SO Tower and its demise South Fork, PA 11-8-2008

SO Tower in South Fork PA fell victim to arson on the morning of November 8th, 2008. These photos are from after the fire was extinguished and before it was torn down, later the same day, by NS.

In its final years, the tower had been an empty shell with the CTC board being preserved at the Altoona Railroaders Memorial Museum.

The Article from the Johnstown Tribune-Democrat:

The Tribune-Democrat

SOUTH FORK  A building small in size but large in historic significance has been lost to a fire that local officials say may be arson.

The SO Tower, one of seven communications towers lining the track side of the Mainline of the Pennsylvania Railroad between Johnstown and Altoona, was destroyed early Saturday.

It was the property of Norfolk Southern Railroad, spokesman Rudy Husband said Sunday.

The fire was reported shortly after 4:30 a.m. and was burning out of control by the time firefighters from South Fork, Summerhill, Wilmore and Richland arrived on the scene, South Fork Deputy Chief Matte Wadsworth said.

"There was heavy fire at the top of the tower. There was no way we could have made entry into it," Wadsworth said. "The top was (engulfed) and the roof was just about burned off."

 A state police fire marshal investigated the blaze during the weekend. No cause was available late Sunday.

Wadsworth said the structure had no electrical service or other utilities.

"More than likely it was arson," Wadsworth said of the tower located three-quarters of a mile west of South Fork in East Taylor Township.

South Fork locals say the tower was built in the late 1800s, around the same time as the Cresson MO Tower.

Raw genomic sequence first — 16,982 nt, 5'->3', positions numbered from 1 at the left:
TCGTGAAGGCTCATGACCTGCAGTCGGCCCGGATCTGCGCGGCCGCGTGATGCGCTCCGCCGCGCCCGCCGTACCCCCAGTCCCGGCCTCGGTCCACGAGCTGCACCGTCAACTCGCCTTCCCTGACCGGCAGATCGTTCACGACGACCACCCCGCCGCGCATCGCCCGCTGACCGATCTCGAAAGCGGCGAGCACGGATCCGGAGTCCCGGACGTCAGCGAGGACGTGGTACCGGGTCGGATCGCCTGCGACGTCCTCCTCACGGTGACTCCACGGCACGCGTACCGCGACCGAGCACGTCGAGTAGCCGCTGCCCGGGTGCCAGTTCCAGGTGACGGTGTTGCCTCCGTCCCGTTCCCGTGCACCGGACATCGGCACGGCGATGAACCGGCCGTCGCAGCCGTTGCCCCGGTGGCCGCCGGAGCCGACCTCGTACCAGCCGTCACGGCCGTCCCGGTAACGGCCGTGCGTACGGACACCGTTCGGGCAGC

The towers were manned 24 hours a day, seven days a week, with dispatchers moving train traffic through the mountainous area.

(Dispatchers) made sure everything was on its proper track, South Fork resident John Fabo said.

A retired railroader estimated it has not been used for a decade or longer.

Fabo, who said the tower was about the second one built along the Pennsylvania Railroad, was saddened by the loss.

I can remember going up there as a kid. The operator used to let me go up there to watch steam engines go by, Fabo said of his childhood in the mid-1950s.

He remembers watching as the operator would hang a leather pouch containing mail out the window of the tower and a passing train equipped with a hook would pick it up.

Michael Sandor, a rail enthusiast from suburban Pittsburgh, said the region has lost a significant piece of history.

It's a real loss. (The tower) was a welcome beacon of light, Sandor said

The tower had a brick base, Sandor said, and was described by Wadsworth as a wooden structure of about 20 square feet and reaching 30 feet high.

SO Tower South Fork, PA 10-18-2008

October 18, 2008 just weeks before this amazing tower is set ablaze and quickly torn down, Robert Puchan was hiking the mountainside when he took this shot.

SO Tower's Fire Damage

The remains of SO Tower at South Fork, PA. The tower burned on Nov8, 2008. Photo by Tony Kimmel

SO Tower's Fire Damage

The remains of SO Tower at South Fork, PA. The tower burned on Nov8, 2008. Photo by Tony Kimmel

SO Tower's Fire Damage

The remains of SO Tower at South Fork, PA. The tower burned on Nov8, 2008. Photo by Tony Kimmel

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